When Haroon Junaidi joined Adam Smith College in Kirkcaldy last December, he was asked to explore unique ways in which to promote the college's expertise and courses in supporting training within Scotland's renewables sector.
He quickly came up with the idea of working with the students to build Scotland's first electric sports car. For a lecturer in computer-aided design (CAD) with a PhD in renewable energy, this would seem a fitting project. But it was not entirely an educational drive which led Dr Junaidi into the project. Rather, it was guilt.
"Driving over every day from Edinburgh, where I live, got me thinking. I drive a gas-guzzler and as someone committed to renewable energy - my PhD was on solar energy for Scotland - I developed a healthy guilt complex. It was a kind of eureka moment. I was thinking, if only I had an electric car which could cover the journey on the one charge. That led me to the idea that we could build our own electric car in college to demonstrate the effectiveness of this mode of transport," he says.
But why a sports car?
"There are electric vans being produced in Scotland, but no cars. I thought a sports car would appeal to young people, students and the young commercial market alike."
Dr Junaidi and his 11-strong team of students are now busy converting a Toyota MR2 with a lithium battery pack to be on the road by September. The target date has nothing to do with Dr Junaidi's personal desire to commute to college in an environmentally-friendly fashion. He will, however, be driving the car - from John O'Groats to Land's End in the autumn.
The idea is to tour the car to demonstrate its efficiency, while stopping off at schools, colleges and universities, to give talks on electric cars and on renewables in general.
"On the journey, we also aim to do a proper study of the best way to drive an electric car to maximise energy savings. We will be able to attain the same speed as the equivalent petrol engine would allow, but it will be much more reliable in terms of breakdowns, because there is less that can go wrong with an electric car," he says.
The car will manage 80 miles per charge, exceeding the maximum 60-mile range of most other moderately-priced electric cars on the market. "The car industry is rapidly moving towards electric vehicles, but most of those in the UK are imported and many people do not realise that they can convert their existing car from fuel to electricity for as little as pound;1,000. Our 840-mile journey across many terrains will show just what these cars can achieve," says Dr Junaidi.
Car conversion, he argues, is going to catch on, not only for environmental reasons but for economic ones too: a petrol car costs on average 10p per mile to run while an electric vehicle costs only 2p per mile.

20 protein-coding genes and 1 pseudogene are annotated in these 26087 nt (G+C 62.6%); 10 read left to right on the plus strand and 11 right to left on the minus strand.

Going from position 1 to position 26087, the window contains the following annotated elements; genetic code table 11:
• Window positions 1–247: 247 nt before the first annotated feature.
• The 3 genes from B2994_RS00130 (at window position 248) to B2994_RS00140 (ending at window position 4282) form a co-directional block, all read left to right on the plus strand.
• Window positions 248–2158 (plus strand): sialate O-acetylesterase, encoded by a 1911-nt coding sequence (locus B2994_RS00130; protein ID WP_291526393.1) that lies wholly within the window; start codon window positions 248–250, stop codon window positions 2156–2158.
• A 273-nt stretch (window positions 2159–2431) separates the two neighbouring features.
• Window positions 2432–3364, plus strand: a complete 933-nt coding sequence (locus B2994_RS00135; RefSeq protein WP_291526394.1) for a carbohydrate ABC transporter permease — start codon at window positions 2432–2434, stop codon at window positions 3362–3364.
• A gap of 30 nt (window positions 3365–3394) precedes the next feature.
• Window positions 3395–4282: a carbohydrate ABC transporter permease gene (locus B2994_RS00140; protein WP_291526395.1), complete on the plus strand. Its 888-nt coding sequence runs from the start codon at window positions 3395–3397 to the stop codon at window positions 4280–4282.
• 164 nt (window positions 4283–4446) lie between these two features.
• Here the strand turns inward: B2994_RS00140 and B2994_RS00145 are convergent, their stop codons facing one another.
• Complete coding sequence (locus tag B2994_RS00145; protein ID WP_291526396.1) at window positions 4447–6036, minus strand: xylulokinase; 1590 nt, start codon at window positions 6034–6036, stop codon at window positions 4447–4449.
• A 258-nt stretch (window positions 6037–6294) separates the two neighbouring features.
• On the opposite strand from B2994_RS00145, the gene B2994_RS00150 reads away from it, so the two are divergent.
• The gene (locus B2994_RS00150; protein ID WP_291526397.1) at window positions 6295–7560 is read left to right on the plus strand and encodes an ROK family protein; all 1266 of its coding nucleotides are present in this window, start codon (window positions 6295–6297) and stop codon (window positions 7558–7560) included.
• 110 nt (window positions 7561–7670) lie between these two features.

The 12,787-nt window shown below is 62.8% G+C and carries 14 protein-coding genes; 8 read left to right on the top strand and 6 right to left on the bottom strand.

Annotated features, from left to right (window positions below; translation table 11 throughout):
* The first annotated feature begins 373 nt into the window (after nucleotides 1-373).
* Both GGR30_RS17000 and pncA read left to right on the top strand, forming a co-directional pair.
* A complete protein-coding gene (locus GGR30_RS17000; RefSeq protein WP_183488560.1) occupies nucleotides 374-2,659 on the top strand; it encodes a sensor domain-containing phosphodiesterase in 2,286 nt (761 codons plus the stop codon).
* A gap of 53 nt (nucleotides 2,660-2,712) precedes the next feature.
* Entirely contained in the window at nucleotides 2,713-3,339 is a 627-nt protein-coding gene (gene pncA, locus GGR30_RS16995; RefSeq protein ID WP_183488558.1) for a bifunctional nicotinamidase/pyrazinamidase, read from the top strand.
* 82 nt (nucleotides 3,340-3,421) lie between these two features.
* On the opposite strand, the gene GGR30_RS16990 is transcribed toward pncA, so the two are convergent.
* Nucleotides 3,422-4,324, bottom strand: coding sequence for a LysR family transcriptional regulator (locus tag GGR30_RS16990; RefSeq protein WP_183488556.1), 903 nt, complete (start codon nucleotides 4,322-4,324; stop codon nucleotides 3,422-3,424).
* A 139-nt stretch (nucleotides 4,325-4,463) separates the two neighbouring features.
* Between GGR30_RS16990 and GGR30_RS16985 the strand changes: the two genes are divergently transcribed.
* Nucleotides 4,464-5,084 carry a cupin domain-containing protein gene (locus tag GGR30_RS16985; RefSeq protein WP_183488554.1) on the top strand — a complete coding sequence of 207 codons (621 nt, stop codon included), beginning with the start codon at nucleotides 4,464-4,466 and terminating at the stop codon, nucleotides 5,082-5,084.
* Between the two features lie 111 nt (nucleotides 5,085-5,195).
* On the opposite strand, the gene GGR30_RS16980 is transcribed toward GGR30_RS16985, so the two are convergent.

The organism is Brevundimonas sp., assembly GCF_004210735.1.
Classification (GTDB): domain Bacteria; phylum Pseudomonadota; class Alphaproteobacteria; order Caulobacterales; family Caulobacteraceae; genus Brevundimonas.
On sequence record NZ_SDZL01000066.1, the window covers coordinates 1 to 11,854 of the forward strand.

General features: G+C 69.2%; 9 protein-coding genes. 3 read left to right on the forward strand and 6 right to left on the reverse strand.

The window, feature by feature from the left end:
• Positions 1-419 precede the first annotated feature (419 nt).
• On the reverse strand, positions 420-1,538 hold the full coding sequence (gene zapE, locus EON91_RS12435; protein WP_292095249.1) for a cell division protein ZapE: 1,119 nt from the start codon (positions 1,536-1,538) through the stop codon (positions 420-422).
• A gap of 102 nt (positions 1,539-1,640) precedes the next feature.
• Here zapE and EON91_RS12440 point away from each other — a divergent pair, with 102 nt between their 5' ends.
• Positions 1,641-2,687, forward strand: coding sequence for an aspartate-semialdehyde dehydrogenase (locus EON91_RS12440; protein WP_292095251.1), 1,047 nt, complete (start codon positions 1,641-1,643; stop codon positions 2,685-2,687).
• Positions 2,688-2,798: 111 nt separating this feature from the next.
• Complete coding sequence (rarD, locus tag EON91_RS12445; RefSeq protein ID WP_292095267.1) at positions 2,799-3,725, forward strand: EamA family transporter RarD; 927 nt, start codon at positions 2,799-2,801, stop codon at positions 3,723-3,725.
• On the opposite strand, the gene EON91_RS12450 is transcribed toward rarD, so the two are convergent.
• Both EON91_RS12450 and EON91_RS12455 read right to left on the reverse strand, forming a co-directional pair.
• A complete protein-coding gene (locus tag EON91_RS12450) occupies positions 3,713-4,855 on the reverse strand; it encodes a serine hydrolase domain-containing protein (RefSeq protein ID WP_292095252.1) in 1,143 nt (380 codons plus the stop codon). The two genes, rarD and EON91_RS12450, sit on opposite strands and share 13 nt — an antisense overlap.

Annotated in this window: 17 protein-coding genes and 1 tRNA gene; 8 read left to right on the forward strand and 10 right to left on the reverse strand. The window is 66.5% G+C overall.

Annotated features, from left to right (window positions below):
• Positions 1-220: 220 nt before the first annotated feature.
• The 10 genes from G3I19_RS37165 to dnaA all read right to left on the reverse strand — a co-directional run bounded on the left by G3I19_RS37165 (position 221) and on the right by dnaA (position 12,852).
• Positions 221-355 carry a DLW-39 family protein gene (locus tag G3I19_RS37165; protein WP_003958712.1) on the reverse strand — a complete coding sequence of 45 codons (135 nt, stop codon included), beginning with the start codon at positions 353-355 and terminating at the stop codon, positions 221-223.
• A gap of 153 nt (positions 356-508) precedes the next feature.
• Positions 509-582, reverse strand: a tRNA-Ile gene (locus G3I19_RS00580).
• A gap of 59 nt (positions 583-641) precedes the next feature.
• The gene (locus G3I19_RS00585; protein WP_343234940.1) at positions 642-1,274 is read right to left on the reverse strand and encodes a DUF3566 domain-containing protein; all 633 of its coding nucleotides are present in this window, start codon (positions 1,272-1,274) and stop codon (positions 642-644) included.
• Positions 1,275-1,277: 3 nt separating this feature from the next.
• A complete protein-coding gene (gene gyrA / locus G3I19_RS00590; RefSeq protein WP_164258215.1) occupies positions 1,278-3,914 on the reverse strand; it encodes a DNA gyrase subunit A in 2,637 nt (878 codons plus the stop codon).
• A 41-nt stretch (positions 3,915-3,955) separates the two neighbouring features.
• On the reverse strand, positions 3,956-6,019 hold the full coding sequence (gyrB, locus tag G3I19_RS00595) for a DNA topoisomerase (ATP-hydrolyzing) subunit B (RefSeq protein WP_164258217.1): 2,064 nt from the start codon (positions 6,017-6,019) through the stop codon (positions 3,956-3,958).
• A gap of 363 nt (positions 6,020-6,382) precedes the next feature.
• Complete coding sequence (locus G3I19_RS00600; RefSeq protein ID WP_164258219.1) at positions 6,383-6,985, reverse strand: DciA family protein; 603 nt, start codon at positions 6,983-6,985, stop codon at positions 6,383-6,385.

As a result of the project, the college also plans to launch a course to train mechanics in electric car conversion as part of its commitment to renewable energy and to reduce its carbon emissions.
"Adam Smith is the first UK college to have a carbon management plan to reduce its emissions," says Jennifer Thompson-Young, department manager of engineering and renewable energy at the college.
"We are in the forefront of renewables and want to develop apprenticeship training over the next 25 years, involving local employers and students, a full portfolio of renewable pathway courses in engineering and building services, leading to a five-year masters degree."
The college's new pound;17.5 million Centre for Engineering, Construction, Renewables and Science will open at its Stenton Campus, Glenrothes, in August. Plans are afoot to construct a wind turbine, which will power some of the new labs as well as the new car. "We want our students to see where and how the electricity will be used, and to see the cost savings involved," she says.
After its British tour, the car will be put to use by college staff. But for the record, not Dr Junaidi's commute. "This project is unique and what we hope to prove is that electric cars are not some fancy mode of transport for the future, but that they are the real deal," he says.
`I'M A STRONG BELIEVER IN RENEWABLES'
Kirsty Burns, VRQ Vehicle Maintenance and Repair student
"So far we've taken out the petrol engine and all the `plumbing' from the Toyota and we are now beginning the process of attaching the electric motor to the gear box.
"I got involved because the future of cars lies either with electricity or fuel cells, the use of hydrogen as fuel. I'm a strong believer in renewables - so much so that I'm coming into college in my own time over the summer to help with the conversion.
"It's great to be involved in something new and to be part of a team which is setting out to convince people to consider converting their cars, and it would be a worthwhile job to secure for the future.
"You can pretty much convert any car. Electric cars run more cheaply and no road tax is needed. Your garage bills would be less, because they don't need as much servicing as a petrol engine and there's less that can go wrong with them.
"This is a project with real possibilities for me."